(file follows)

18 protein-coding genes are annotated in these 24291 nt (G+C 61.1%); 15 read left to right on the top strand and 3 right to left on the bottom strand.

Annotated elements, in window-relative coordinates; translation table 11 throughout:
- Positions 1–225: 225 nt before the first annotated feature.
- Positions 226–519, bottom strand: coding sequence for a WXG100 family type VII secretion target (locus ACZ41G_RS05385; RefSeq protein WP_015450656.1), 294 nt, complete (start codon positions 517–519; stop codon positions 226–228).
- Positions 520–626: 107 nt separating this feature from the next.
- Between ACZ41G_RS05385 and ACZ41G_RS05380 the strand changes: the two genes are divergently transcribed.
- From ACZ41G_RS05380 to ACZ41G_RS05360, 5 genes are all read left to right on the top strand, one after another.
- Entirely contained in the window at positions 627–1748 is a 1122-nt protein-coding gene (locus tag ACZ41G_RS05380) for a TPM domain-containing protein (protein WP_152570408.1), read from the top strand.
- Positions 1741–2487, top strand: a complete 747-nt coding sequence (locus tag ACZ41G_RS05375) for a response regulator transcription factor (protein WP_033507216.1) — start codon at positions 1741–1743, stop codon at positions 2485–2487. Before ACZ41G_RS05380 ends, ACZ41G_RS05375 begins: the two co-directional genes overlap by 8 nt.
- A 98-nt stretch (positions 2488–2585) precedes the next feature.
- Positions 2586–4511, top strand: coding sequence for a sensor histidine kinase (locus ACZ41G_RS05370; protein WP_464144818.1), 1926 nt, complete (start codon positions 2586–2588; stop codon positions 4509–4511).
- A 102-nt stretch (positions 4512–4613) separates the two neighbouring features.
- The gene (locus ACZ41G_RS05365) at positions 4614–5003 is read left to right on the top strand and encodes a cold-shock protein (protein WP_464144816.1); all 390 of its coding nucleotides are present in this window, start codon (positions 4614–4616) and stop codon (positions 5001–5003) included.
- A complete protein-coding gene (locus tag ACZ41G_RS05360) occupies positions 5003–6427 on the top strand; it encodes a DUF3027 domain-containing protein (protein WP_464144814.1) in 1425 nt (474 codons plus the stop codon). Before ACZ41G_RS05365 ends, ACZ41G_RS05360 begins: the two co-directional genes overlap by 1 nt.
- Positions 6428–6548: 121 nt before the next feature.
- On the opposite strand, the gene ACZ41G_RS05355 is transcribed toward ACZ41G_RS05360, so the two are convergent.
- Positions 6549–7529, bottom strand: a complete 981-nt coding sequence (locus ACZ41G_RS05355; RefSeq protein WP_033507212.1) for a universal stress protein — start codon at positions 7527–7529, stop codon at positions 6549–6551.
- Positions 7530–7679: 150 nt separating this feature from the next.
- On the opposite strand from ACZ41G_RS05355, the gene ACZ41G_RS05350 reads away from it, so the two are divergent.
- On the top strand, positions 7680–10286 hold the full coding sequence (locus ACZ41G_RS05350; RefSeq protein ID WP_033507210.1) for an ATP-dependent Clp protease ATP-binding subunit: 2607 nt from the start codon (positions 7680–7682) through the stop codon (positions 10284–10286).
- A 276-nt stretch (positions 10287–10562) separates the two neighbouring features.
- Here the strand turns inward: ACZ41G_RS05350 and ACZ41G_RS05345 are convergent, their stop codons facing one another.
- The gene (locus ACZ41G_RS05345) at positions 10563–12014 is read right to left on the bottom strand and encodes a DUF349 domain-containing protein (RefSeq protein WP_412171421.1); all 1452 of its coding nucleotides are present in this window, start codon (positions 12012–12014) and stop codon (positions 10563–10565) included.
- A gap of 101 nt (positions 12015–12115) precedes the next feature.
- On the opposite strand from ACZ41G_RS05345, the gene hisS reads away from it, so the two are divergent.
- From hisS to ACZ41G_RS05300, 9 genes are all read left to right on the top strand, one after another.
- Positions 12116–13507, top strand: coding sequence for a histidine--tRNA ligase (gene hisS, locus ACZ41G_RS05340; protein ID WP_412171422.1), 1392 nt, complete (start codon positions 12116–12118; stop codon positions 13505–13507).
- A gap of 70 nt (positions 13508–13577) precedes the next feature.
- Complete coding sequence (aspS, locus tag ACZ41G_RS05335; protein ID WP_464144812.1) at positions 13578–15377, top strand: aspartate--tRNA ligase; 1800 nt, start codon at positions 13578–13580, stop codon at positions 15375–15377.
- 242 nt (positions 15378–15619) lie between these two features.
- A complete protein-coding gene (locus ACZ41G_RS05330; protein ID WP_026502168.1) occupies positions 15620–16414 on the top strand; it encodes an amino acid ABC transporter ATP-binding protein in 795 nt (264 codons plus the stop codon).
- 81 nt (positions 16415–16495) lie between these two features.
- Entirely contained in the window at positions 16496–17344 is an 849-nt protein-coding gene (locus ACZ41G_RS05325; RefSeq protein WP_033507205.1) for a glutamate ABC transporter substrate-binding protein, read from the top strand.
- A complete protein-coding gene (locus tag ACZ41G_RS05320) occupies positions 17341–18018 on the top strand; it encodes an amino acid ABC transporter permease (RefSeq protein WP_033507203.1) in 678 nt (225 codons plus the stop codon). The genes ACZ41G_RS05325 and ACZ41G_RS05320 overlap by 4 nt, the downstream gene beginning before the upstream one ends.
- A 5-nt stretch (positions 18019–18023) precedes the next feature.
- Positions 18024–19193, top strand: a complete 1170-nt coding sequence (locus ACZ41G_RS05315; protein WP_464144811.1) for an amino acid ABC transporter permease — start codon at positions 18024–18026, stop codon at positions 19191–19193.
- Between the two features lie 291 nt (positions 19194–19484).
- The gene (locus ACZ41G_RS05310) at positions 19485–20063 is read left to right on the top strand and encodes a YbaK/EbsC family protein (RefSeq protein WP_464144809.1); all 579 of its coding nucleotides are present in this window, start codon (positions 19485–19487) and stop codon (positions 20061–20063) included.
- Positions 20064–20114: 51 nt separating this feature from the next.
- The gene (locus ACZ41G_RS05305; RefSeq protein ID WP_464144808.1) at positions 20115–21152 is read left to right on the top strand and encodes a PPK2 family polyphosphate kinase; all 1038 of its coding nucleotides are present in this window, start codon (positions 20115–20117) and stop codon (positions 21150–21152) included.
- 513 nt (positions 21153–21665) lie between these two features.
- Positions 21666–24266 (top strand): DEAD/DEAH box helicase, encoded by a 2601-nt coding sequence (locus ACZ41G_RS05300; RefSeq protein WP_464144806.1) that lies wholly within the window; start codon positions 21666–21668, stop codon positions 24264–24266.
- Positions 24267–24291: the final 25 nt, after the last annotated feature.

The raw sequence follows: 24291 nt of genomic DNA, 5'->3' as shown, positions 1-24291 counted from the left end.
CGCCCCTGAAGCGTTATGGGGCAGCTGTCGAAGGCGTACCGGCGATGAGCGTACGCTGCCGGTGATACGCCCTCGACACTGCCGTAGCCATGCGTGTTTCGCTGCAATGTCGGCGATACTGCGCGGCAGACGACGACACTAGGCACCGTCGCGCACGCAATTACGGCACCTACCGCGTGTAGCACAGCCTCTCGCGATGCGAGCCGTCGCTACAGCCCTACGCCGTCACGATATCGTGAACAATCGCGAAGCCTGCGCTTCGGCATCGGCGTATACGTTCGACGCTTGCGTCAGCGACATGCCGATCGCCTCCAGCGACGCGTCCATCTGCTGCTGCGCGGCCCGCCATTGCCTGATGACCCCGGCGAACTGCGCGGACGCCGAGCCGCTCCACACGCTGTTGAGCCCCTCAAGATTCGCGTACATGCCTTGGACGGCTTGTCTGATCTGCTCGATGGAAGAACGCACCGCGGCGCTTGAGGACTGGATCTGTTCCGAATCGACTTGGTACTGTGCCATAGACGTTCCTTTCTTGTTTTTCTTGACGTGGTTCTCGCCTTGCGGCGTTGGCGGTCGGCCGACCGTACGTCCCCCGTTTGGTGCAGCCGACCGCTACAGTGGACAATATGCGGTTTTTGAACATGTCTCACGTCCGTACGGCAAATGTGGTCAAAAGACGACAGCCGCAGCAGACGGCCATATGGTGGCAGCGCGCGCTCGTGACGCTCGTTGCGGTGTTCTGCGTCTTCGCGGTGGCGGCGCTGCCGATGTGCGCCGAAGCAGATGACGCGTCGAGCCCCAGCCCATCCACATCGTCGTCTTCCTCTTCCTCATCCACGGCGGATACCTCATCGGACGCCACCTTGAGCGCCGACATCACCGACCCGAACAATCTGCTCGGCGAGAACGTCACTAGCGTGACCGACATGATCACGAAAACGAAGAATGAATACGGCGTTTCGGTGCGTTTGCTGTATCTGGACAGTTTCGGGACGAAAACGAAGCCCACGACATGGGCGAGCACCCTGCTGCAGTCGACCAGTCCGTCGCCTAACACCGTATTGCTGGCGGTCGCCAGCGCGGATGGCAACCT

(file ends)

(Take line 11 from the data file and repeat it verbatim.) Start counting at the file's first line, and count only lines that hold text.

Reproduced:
- Positions 2586–4511, top strand: coding sequence for a sensor histidine kinase (locus ACZ41G_RS05370; protein WP_464144818.1), 1926 nt, complete (start codon positions 2586–2588; stop codon positions 4509–4511).